Entertainment

Leon van Nierop
2 minute read
22 Jul 2016
1:51 pm

‘Lights Out’ puts a face to our fears

Leon van Nierop

Spooky: the movie is another great addition to the horror genre.

Lights Out. Picture: www.digitaltrends.com

The horror movie has risen from the grave. After years of neglect, poor sequels and lame imitations, this year brought two fright fests that scared the living graveyard out of audiences. They managed to reinvent drowsy horror techniques and respect the number-one rule of the genre: scare your audience again after they screamed the first time.

The Conjuring 2 and The Other Side of the Door managed to tease the horror potential from ordinary situations. They transcended the monotony of previous attempts, such as The Pyramid and The Woman in Black 2. Where horror movies were once banished to the bottom of the popcorn box, they are now achieving a new status.

The R8-million box office success of The Conjuring 2 has proven horror’s resurgence, even in South Africa, where horror seldom works. In Lights Out, we meet a woman, Maria Bello, who brings a cruel force from an asylum that haunts her children. They try to banish the monster back to hell. Lights Out takes you to the origins of horror so evident in the early Draculas and Dr Jekyll and Mr Hyde: the eerie interplay between light and shadow and the creative use of sound.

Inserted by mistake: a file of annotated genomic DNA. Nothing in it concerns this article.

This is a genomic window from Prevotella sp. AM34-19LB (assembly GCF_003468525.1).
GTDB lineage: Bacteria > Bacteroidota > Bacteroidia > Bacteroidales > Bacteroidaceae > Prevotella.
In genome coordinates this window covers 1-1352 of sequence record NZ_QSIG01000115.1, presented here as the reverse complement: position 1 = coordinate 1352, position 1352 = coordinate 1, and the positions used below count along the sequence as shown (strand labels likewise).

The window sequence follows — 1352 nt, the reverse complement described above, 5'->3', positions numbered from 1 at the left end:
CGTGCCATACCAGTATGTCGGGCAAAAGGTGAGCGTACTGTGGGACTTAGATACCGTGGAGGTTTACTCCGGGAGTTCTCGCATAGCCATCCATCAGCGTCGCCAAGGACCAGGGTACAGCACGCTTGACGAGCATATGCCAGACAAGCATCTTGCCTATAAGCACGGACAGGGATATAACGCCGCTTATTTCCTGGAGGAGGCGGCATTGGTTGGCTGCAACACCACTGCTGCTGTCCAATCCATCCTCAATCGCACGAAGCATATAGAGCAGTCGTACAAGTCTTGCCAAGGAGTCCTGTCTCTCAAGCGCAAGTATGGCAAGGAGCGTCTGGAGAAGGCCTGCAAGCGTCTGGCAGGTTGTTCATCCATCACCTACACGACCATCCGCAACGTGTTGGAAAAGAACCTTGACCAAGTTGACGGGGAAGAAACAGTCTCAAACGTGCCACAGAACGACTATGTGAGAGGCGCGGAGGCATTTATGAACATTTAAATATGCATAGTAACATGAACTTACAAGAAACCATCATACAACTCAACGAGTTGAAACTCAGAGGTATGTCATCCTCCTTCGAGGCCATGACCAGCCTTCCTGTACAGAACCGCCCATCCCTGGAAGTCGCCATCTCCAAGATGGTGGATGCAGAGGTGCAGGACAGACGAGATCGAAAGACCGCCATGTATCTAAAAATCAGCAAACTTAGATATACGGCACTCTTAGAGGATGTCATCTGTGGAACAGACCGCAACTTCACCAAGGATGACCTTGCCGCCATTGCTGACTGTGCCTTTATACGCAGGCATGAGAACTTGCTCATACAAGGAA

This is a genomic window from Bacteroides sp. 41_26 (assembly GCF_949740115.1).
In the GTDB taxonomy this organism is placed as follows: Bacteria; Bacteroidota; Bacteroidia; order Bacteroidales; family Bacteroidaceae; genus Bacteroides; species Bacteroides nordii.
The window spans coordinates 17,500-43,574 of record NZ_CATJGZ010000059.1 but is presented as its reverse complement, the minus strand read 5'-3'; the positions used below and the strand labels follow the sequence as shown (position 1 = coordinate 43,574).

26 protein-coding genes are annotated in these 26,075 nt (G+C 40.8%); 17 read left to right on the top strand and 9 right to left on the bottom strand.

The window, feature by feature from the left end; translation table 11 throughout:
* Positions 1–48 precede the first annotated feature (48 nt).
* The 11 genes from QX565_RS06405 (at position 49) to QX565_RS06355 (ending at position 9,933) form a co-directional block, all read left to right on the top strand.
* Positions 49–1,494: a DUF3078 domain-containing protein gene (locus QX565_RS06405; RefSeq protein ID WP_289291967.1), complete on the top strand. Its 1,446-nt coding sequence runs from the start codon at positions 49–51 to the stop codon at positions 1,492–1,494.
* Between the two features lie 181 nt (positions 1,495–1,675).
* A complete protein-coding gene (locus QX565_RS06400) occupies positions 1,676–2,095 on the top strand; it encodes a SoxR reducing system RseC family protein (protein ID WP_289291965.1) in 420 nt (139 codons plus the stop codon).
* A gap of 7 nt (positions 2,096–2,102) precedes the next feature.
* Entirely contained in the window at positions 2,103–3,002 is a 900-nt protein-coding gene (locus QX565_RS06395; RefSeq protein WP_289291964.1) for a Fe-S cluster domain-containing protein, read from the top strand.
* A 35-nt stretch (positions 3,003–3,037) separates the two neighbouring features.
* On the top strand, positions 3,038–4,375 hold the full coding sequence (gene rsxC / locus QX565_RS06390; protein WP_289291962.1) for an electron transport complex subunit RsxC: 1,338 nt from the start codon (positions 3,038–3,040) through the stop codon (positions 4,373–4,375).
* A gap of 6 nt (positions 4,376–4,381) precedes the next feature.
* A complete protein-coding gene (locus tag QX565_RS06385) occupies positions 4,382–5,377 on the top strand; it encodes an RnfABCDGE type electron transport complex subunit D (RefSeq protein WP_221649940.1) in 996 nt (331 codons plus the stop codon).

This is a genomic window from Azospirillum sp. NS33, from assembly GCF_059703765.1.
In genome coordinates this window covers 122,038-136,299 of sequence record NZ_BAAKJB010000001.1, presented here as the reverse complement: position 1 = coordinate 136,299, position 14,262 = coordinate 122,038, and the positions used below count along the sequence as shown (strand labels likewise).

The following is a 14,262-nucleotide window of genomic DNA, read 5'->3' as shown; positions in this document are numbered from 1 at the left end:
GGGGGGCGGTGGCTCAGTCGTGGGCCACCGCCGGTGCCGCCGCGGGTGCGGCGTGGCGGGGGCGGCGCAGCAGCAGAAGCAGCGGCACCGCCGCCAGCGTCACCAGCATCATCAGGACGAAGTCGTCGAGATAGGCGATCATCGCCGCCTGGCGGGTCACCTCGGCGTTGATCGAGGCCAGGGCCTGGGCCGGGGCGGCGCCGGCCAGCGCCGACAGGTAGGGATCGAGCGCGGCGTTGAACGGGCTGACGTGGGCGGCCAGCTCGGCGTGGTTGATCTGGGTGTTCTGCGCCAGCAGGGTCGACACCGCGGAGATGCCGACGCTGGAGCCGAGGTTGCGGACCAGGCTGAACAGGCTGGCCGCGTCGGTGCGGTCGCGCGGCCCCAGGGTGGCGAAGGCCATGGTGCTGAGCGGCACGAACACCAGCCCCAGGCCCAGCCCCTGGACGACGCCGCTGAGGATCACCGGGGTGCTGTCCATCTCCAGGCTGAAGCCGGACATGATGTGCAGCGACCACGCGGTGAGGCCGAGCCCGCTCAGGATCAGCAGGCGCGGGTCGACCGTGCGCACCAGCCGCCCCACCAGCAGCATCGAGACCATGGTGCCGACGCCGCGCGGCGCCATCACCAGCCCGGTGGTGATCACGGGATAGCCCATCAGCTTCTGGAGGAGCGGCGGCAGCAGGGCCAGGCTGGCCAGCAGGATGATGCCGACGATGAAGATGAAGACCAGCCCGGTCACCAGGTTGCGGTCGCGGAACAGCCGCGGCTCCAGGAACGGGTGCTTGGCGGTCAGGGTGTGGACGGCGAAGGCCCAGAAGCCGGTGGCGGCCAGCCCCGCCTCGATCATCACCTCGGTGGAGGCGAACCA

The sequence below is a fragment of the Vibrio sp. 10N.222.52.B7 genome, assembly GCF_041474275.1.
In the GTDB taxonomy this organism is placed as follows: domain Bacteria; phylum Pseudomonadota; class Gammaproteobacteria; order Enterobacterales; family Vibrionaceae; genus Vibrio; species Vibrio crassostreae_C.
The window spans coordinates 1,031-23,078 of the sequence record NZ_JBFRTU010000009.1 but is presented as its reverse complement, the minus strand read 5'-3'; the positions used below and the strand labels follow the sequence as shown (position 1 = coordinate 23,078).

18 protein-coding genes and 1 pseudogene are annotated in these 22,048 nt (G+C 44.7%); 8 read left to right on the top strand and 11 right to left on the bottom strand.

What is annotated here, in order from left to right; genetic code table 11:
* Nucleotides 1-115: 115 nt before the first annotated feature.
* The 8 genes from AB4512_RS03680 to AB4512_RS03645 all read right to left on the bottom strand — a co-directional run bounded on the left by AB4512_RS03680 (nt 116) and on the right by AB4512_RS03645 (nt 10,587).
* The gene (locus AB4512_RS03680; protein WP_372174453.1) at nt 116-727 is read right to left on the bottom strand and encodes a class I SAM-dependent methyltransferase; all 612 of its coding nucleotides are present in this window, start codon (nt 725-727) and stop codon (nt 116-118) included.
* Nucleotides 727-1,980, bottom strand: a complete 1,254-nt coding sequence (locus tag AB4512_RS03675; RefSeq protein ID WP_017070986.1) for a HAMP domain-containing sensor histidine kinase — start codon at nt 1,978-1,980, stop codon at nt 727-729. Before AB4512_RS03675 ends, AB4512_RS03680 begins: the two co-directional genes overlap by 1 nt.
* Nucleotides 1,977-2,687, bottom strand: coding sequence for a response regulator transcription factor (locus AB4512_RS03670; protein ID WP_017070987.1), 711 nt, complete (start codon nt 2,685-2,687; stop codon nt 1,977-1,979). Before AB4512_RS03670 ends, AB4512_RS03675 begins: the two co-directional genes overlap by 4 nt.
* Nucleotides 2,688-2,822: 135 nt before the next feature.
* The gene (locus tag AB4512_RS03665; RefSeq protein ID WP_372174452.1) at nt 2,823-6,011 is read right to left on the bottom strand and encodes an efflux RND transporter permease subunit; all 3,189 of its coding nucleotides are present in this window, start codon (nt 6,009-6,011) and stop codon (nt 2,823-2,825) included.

Here we meet an ominous presence who can function only in complete darkness – the horror director’s best friend. Its fiendish silhouette and tortuous form, which hover in doorways and in shadows, will haunt many of your worst nightmares.

And don’t forget the defective torch that always fades during an attack, or, in this case, has to be wound up before its faint light can penetrate the darkness. But producer James Wan, who certainly must have had an influence on this film, and his director David S Sandberg, take the horror of darkness a step further by applying a fluorescent light that can penetrate the darkness to expose what we thought we saw. It puts a face to our fears.

Another plus point is the provocative use of sound in the form of soft creaks; silence and barely audible movements are the film’s main protagonists. This horror drama will turn your blood to ice. You will sleep with the lights on tonight.

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